Why Greece’s bailout numbers don’t add up

Mathematicians use “imaginary numbers” for abstract concepts such as the square root of -1. The EU seems to be using a similar trick in constructing a bailout for Greece.

Why Greece’s bailout numbers don’t add up

Unfortunately, the magic that works for arithmetic seems likely to doom the rescue efforts in Europe. Here’s a selection of the numbers that could add up to disaster for Greece.

€50bn:

As envisaged, the bailout plan will ringfence €50bn worth of Greek assets, ranging from ports to airports to the Parthenon (I might be kidding about the Parthenon). They will be put into a special fund and sold to repay debt, recapitalise the banks and make unspecified investments to boost growth in the future. However, consider that the proceeds from the Greek privatisations already under way are set to raise a skimpy €4bn.

Moreover, the market capitalisation of one of the nation’s best assets, the Piraeus Port Authority, is about €333m. Economy minister George Stathakis says the holdings to reach that sales total “obviously do not exist.” If even Greece’s economy minister doesn’t believe there’s €50bn worth of family silver, why should anyone else?

200%:

In the next two years, Greece’s debt will peak at 200% of its GDP, the IMF said in a report. Less than a fortnight ago, the IMF’s prediction was just 170%.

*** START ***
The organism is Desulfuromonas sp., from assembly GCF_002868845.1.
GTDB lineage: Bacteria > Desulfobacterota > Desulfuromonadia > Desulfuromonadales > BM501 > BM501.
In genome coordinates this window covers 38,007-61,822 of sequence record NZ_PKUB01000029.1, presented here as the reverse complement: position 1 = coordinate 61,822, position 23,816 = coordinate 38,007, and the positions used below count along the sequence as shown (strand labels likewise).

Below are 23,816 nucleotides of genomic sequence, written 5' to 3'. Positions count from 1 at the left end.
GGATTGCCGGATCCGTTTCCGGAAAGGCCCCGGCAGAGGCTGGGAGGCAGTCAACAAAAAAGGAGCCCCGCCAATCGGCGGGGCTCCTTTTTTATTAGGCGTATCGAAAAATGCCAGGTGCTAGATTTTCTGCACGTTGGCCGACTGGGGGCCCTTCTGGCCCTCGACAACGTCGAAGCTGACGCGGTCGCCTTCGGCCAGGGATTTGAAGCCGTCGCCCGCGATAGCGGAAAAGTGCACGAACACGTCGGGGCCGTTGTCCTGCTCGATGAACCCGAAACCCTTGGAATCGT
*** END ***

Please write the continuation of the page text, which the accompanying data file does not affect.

Both figures are a million miles away from the 60% ratio that the original Maastricht Treaty set as the qualifying target for any country to be deemed economically worthy of euro membership. The issue of debt rescheduling (or re-profiling or moratorium or extension or whatever euphemism you choose over “Greece can’t afford its repayments”) is slowly coming to the fore. Greece’s economy is so trashed no one really knows just how indebted the nation will end up being.

Two Years:

That’s how long capital controls lasted in Cyprus, after it went bankrupt. Greece’s banks are still shuttered, and its people are still restricted to withdrawing €60 per day from ATMs. Meanwhile, the banks are running out of the collateral they need to borrow from the ECB, and will need an infusion from the European Stability Mechanism.

According to the European Commission:

In the absence of support by the ESM, financial stability risks for Greece will not be manageable and the banking sector will inevitably collapse. Greek banks have been closed since the end of June, and it’s still anybody’s guess when they’ll be able to reopen.

€3.5bn:

What Greece is due to repay the ECB on Monday. A month ago, if anyone asked what the repercussions might be of Greece failing to pay, they’d have replied it would mean exiting the euro. Today, it’s just another imaginary number. Greece is already in arrears to the IMF, and has missed so many deadlines that blowing past another one will hardly matter. n Bloomberg News

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